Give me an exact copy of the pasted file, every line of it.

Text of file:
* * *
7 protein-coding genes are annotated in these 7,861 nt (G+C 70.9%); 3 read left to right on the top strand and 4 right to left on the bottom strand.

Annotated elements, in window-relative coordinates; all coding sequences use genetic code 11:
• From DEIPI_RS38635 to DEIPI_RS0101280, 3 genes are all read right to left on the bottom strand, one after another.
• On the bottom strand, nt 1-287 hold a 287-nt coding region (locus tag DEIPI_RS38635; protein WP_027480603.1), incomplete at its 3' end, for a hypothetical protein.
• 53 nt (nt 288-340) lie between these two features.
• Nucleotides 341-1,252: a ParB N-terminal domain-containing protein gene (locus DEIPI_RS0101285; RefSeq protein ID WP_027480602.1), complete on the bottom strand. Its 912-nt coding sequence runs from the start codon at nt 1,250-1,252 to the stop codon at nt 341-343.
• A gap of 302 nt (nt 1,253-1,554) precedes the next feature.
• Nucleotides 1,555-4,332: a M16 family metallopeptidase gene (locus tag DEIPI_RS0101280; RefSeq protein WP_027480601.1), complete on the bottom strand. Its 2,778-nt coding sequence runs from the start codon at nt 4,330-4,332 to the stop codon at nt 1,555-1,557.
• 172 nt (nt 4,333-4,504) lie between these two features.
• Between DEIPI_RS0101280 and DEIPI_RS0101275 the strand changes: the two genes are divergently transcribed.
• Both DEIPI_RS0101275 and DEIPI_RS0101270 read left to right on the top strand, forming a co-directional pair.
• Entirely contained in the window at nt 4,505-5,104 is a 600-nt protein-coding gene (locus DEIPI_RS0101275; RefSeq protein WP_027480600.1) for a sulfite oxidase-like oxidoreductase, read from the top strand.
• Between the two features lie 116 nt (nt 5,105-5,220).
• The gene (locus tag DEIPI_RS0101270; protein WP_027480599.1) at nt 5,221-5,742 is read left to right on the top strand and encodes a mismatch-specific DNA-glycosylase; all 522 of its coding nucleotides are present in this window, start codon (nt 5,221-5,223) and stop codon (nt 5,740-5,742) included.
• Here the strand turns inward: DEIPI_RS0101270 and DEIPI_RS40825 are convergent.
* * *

7 protein-coding genes are annotated in these 7,861 nt (G+C 70.9%); 3 read left to right on the top strand and 4 right to left on the bottom strand.

Annotated elements, in window-relative coordinates; all coding sequences use genetic code 11:
• From DEIPI_RS38635 to DEIPI_RS0101280, 3 genes are all read right to left on the bottom strand, one after another.
• On the bottom strand, nt 1-287 hold a 287-nt coding region (locus tag DEIPI_RS38635; protein WP_027480603.1), incomplete at its 3' end, for a hypothetical protein.
• 53 nt (nt 288-340) lie between these two features.
• Nucleotides 341-1,252: a ParB N-terminal domain-containing protein gene (locus DEIPI_RS0101285; RefSeq protein ID WP_027480602.1), complete on the bottom strand. Its 912-nt coding sequence runs from the start codon at nt 1,250-1,252 to the stop codon at nt 341-343.
• A gap of 302 nt (nt 1,253-1,554) precedes the next feature.
• Nucleotides 1,555-4,332: a M16 family metallopeptidase gene (locus tag DEIPI_RS0101280; RefSeq protein WP_027480601.1), complete on the bottom strand. Its 2,778-nt coding sequence runs from the start codon at nt 4,330-4,332 to the stop codon at nt 1,555-1,557.
• 172 nt (nt 4,333-4,504) lie between these two features.
• Between DEIPI_RS0101280 and DEIPI_RS0101275 the strand changes: the two genes are divergently transcribed.
• Both DEIPI_RS0101275 and DEIPI_RS0101270 read left to right on the top strand, forming a co-directional pair.
• Entirely contained in the window at nt 4,505-5,104 is a 600-nt protein-coding gene (locus DEIPI_RS0101275; RefSeq protein WP_027480600.1) for a sulfite oxidase-like oxidoreductase, read from the top strand.
• Between the two features lie 116 nt (nt 5,105-5,220).
• The gene (locus tag DEIPI_RS0101270; protein WP_027480599.1) at nt 5,221-5,742 is read left to right on the top strand and encodes a mismatch-specific DNA-glycosylase; all 522 of its coding nucleotides are present in this window, start codon (nt 5,221-5,223) and stop codon (nt 5,740-5,742) included.
• Here the strand turns inward: DEIPI_RS0101270 and DEIPI_RS40825 are convergent.